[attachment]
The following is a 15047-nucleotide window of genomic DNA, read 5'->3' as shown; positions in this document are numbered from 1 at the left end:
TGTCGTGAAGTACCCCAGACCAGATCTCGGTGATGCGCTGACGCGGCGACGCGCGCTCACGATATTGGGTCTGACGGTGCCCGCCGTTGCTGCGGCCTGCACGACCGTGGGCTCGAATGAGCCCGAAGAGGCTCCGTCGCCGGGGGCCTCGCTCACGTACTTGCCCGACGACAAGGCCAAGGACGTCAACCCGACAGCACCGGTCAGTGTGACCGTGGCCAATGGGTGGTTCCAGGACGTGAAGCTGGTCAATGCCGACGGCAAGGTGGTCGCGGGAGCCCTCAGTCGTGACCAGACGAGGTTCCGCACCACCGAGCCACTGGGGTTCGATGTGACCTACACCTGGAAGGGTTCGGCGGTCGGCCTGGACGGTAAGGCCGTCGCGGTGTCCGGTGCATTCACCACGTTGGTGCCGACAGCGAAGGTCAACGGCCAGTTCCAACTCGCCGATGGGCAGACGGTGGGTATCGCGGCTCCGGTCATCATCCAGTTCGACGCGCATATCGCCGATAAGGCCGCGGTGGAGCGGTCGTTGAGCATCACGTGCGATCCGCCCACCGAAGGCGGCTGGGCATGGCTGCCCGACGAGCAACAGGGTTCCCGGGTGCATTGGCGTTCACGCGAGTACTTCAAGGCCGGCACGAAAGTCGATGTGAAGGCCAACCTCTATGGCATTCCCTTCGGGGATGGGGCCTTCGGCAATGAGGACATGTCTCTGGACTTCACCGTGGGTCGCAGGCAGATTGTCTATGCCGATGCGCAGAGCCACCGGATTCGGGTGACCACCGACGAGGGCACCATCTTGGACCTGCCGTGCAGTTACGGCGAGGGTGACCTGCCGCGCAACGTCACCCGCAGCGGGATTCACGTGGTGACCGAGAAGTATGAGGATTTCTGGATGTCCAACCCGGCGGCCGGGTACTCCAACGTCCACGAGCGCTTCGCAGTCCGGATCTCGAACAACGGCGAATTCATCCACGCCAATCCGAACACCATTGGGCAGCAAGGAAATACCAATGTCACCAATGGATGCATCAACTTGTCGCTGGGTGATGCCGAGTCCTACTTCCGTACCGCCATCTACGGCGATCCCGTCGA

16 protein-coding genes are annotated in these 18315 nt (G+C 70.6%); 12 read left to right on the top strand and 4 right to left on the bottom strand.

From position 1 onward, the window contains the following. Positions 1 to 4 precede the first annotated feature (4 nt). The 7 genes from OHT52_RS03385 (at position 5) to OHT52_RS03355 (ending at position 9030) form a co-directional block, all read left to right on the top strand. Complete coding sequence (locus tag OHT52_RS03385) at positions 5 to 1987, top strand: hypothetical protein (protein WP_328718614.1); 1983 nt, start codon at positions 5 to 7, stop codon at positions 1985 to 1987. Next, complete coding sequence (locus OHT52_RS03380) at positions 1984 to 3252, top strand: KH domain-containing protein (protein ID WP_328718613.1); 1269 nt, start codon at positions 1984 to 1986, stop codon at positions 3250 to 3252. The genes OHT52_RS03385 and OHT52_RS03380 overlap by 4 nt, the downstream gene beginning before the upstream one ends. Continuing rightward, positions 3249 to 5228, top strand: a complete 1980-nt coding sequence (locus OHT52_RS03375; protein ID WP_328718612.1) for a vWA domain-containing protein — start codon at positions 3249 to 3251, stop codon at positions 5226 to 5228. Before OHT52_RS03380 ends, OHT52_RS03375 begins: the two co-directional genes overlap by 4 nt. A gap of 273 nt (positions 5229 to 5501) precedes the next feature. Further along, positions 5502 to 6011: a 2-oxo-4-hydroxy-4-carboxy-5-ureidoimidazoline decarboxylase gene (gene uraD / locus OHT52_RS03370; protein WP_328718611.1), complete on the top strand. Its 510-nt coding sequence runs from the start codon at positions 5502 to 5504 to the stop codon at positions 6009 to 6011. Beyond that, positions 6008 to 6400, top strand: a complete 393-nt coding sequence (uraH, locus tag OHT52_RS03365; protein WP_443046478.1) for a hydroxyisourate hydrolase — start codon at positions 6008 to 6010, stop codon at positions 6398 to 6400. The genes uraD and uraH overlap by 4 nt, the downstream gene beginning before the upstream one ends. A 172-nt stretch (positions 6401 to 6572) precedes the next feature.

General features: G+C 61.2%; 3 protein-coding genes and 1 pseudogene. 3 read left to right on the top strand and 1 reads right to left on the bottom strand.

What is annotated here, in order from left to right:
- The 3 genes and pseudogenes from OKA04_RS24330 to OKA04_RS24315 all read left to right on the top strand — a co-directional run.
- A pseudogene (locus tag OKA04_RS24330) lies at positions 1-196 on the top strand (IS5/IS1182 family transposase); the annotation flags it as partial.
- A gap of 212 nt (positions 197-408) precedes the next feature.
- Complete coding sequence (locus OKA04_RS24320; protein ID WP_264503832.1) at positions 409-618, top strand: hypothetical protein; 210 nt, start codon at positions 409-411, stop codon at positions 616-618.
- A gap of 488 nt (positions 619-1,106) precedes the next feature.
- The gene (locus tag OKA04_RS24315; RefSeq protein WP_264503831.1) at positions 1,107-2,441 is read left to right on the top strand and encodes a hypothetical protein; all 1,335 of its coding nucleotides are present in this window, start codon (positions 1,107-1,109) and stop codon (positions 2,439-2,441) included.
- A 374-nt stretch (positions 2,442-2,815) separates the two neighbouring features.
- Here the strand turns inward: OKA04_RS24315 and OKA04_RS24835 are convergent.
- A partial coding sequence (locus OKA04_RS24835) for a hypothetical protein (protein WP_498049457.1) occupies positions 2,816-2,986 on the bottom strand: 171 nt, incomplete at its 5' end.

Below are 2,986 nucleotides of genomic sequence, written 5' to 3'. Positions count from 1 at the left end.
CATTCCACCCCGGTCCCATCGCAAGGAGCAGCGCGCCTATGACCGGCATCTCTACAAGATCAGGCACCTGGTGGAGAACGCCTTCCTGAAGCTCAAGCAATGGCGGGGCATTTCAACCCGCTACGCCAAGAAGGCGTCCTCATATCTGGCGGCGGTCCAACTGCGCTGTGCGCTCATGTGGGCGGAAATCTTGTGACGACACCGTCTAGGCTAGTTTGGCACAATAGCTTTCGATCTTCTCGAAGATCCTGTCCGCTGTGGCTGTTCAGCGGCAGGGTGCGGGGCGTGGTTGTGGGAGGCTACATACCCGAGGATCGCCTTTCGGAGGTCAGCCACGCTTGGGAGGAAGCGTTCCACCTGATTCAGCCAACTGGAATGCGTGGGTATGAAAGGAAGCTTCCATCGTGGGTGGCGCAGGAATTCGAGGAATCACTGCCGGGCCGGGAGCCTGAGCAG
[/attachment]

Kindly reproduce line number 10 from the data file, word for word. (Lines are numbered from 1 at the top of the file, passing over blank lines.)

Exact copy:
- Complete coding sequence (locus OKA04_RS24320; protein ID WP_264503832.1) at positions 409-618, top strand: hypothetical protein; 210 nt, start codon at positions 409-411, stop codon at positions 616-618.